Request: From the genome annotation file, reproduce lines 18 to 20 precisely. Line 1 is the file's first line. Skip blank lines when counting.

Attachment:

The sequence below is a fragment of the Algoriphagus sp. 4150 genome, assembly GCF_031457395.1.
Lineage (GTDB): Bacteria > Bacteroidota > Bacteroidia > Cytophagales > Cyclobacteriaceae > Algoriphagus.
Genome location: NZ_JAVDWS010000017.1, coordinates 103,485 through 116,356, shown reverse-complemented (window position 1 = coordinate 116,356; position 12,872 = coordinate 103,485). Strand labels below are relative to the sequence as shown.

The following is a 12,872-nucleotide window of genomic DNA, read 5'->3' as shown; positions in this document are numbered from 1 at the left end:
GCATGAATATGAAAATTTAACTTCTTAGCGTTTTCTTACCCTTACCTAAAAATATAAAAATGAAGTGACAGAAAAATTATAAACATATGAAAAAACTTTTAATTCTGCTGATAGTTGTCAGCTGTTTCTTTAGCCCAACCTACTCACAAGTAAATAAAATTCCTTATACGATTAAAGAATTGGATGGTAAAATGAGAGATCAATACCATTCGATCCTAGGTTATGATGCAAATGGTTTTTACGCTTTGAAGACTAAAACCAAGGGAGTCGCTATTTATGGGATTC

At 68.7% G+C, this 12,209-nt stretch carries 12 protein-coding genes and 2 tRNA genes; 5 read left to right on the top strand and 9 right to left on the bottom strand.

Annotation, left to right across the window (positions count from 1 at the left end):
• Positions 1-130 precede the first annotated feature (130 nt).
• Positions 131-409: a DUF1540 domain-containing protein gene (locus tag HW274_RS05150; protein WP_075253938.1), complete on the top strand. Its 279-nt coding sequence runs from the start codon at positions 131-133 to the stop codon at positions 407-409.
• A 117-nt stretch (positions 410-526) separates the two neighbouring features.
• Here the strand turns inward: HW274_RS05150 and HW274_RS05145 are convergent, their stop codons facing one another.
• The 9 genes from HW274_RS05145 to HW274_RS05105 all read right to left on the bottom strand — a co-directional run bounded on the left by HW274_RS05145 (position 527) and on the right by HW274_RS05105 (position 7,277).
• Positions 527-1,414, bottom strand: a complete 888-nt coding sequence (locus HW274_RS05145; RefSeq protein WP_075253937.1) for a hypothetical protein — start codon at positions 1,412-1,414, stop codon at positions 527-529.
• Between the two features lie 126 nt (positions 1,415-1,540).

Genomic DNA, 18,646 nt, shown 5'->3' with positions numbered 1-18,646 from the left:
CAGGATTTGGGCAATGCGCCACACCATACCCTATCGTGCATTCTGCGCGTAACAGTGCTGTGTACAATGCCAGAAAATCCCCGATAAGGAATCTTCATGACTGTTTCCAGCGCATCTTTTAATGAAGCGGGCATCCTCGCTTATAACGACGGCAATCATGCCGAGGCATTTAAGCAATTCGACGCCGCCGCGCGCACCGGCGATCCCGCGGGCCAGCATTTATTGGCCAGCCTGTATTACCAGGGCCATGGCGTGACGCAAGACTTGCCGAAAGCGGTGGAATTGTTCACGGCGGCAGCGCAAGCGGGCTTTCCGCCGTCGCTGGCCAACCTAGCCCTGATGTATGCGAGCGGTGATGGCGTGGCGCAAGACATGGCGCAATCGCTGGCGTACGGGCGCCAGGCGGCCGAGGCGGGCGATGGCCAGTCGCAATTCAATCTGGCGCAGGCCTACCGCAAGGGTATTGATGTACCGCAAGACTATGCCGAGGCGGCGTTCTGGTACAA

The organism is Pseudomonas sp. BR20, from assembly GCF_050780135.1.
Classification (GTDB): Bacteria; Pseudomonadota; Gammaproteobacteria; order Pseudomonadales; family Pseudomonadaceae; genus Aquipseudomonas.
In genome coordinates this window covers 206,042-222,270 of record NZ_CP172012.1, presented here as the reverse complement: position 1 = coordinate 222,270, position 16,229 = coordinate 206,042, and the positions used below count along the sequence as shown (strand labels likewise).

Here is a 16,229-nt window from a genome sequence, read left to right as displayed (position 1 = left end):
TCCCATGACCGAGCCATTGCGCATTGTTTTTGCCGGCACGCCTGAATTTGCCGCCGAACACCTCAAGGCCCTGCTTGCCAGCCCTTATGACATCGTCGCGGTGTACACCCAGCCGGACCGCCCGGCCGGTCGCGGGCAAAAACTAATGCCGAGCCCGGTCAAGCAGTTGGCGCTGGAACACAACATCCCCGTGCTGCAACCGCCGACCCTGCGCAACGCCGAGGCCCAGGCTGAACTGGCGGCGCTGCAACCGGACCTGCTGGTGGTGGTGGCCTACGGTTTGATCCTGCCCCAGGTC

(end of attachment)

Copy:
Classification (GTDB): Bacteria; Pseudomonadota; Gammaproteobacteria; order Pseudomonadales; family Pseudomonadaceae; genus Aquipseudomonas.
In genome coordinates this window covers 206,042-222,270 of record NZ_CP172012.1, presented here as the reverse complement: position 1 = coordinate 222,270, position 16,229 = coordinate 206,042, and the positions used below count along the sequence as shown (strand labels likewise).

Here is a 16,229-nt window from a genome sequence, read left to right as displayed (position 1 = left end):